Removing top growth on yamadori

Kahless

Sapling
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Hi! I recently collected some wild plum trees. They didn't have much of a root ball when I dug them up. Most of them had 2 or 3 giant roots that had to be chopped. My question is: should I remove most of the top growth in order for the tree to not have to supply the leaves with water, or do I leave some growth so that the leaves feed the tree and help aid the development of roots. Thanks!
 

BrianBay9

Omono
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My approach has always been to leave everything alone after collection. I cut back what is necessary to get the tree into the car, but generally leave everything alone to regrow roots. Usually deciduous collecting is done before the foliage comes out, so you don't have to make these decisions. But since you have leaves, I'd still let the tree will drop the foliage it can't support. There are exceptions for some species. My coast live oaks do better with total defoliation after collection, but they're a special case.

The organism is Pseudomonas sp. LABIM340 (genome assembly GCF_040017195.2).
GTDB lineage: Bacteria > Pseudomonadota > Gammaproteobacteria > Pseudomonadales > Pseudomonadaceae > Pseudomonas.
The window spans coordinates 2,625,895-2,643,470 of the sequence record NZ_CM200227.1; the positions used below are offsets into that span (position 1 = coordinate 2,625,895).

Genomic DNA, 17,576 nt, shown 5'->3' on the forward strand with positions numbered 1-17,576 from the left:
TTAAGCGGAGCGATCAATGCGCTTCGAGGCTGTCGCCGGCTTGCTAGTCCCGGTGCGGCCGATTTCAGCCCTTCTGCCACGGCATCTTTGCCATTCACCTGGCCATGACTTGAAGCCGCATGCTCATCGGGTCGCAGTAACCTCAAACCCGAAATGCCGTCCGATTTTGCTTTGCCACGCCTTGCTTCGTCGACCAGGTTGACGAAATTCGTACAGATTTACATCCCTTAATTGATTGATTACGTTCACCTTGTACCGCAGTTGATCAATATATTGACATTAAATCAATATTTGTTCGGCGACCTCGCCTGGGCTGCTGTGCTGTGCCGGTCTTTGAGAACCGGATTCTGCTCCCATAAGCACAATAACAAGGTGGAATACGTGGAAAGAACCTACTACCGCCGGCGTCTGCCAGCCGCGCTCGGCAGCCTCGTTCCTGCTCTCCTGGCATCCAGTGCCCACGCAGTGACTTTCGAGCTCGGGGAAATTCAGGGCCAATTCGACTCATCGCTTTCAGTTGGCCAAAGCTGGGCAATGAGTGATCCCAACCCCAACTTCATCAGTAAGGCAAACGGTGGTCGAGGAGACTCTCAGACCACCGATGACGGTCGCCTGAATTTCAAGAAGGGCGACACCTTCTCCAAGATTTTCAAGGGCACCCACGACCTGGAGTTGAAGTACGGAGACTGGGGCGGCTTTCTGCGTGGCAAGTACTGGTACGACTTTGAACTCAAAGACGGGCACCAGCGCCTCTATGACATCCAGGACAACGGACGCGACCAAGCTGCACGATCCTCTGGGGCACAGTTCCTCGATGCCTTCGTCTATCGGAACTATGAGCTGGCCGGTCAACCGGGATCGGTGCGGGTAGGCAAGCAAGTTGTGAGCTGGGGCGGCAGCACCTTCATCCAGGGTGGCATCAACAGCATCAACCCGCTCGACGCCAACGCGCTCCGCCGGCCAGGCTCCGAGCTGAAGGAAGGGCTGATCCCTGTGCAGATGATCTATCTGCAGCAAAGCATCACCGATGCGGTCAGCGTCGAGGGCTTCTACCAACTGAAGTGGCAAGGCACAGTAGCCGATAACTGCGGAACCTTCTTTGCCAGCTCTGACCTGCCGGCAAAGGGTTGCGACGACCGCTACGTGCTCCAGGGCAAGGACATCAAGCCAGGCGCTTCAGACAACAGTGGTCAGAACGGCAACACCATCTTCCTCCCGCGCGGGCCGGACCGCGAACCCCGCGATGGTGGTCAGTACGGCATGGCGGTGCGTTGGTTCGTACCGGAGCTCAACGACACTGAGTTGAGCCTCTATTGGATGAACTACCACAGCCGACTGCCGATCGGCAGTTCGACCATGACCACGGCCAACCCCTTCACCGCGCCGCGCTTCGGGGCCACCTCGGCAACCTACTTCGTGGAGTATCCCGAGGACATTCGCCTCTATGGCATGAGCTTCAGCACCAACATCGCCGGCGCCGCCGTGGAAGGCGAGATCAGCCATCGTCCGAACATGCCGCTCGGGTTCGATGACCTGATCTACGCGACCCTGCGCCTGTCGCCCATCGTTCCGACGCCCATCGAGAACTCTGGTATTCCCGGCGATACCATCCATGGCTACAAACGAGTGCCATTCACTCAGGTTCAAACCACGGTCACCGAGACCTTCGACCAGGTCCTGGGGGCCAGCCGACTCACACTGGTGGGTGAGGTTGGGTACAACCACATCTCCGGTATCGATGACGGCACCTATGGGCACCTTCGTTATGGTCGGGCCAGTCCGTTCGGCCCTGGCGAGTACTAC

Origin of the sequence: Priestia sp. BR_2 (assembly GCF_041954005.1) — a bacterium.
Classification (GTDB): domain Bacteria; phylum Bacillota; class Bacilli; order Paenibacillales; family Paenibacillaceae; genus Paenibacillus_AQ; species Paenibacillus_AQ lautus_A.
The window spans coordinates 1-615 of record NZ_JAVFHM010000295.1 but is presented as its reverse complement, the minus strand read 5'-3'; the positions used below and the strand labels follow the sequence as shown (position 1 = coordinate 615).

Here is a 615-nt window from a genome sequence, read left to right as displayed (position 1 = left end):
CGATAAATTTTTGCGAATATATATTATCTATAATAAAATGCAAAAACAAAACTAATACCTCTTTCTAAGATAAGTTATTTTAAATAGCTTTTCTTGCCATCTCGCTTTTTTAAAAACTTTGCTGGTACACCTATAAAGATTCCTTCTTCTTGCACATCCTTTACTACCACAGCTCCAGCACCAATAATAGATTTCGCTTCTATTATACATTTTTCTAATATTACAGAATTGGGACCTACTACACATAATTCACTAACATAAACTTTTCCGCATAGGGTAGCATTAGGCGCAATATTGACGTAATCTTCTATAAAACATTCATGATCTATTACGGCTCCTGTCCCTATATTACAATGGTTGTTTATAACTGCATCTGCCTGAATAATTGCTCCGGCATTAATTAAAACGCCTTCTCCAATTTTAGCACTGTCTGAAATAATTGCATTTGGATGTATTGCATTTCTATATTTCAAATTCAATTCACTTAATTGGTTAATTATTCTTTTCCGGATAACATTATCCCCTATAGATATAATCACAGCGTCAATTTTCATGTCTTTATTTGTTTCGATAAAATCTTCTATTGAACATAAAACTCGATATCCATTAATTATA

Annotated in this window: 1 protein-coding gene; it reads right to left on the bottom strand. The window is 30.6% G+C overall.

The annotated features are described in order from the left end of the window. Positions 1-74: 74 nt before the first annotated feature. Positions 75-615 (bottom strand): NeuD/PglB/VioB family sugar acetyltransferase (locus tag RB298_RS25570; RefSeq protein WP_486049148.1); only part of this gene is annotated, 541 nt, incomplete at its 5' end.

ShadyStump

Chumono
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I keep missing the prime times for everything this spring, but I'm planning on digging a couple wild plums as soon as foliage replaces the blossoms. They tend to put off suckers from the roots fairly easily, so as long as you keep the root healthy you should not have completely wasted your time. Over all, it seems like a 1/4 root mass to foliage mass ratio should be a very safe outside limit for these, even outside optimal collection times.
 
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I would remove some of the leaves. Plums are pretty tough, I collected one as a raft and it's doing pretty well now.
 

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